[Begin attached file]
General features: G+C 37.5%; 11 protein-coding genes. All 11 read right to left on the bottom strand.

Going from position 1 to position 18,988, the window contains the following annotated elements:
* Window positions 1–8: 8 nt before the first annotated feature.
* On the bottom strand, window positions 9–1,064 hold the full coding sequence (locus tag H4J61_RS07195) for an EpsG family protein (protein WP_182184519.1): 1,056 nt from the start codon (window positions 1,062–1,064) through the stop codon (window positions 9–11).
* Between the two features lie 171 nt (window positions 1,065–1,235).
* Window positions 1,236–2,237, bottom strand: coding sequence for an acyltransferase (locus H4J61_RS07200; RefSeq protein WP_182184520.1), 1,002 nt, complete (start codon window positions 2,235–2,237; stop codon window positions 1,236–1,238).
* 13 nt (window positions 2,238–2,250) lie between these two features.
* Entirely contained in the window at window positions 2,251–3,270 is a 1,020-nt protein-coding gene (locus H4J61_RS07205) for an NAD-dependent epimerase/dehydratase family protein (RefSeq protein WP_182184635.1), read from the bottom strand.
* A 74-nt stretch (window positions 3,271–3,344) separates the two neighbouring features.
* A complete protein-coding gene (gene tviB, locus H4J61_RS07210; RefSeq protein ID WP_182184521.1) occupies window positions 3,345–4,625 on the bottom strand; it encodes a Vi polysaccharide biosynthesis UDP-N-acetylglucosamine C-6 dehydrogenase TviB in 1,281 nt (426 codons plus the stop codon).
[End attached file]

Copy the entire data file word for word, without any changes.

General features: G+C 37.5%; 11 protein-coding genes. All 11 read right to left on the bottom strand.

Going from position 1 to position 18,988, the window contains the following annotated elements:
* Window positions 1–8: 8 nt before the first annotated feature.
* On the bottom strand, window positions 9–1,064 hold the full coding sequence (locus tag H4J61_RS07195) for an EpsG family protein (protein WP_182184519.1): 1,056 nt from the start codon (window positions 1,062–1,064) through the stop codon (window positions 9–11).
* Between the two features lie 171 nt (window positions 1,065–1,235).
* Window positions 1,236–2,237, bottom strand: coding sequence for an acyltransferase (locus H4J61_RS07200; RefSeq protein WP_182184520.1), 1,002 nt, complete (start codon window positions 2,235–2,237; stop codon window positions 1,236–1,238).
* 13 nt (window positions 2,238–2,250) lie between these two features.
* Entirely contained in the window at window positions 2,251–3,270 is a 1,020-nt protein-coding gene (locus H4J61_RS07205) for an NAD-dependent epimerase/dehydratase family protein (RefSeq protein WP_182184635.1), read from the bottom strand.
* A 74-nt stretch (window positions 3,271–3,344) separates the two neighbouring features.
* A complete protein-coding gene (gene tviB, locus H4J61_RS07210; RefSeq protein ID WP_182184521.1) occupies window positions 3,345–4,625 on the bottom strand; it encodes a Vi polysaccharide biosynthesis UDP-N-acetylglucosamine C-6 dehydrogenase TviB in 1,281 nt (426 codons plus the stop codon).